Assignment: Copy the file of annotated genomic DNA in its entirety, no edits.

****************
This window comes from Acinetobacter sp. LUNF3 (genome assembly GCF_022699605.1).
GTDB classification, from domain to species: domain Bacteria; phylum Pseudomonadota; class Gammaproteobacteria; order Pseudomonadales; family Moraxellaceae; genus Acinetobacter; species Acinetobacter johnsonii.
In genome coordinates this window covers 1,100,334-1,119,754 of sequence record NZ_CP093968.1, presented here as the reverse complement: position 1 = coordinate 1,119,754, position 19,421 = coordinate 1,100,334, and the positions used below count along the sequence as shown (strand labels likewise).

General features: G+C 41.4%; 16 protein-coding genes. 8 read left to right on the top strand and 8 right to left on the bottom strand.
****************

This window comes from Acinetobacter sp. LUNF3 (genome assembly GCF_022699605.1).
GTDB classification, from domain to species: domain Bacteria; phylum Pseudomonadota; class Gammaproteobacteria; order Pseudomonadales; family Moraxellaceae; genus Acinetobacter; species Acinetobacter johnsonii.
In genome coordinates this window covers 1,100,334-1,119,754 of sequence record NZ_CP093968.1, presented here as the reverse complement: position 1 = coordinate 1,119,754, position 19,421 = coordinate 1,100,334, and the positions used below count along the sequence as shown (strand labels likewise).

General features: G+C 41.4%; 16 protein-coding genes. 8 read left to right on the top strand and 8 right to left on the bottom strand.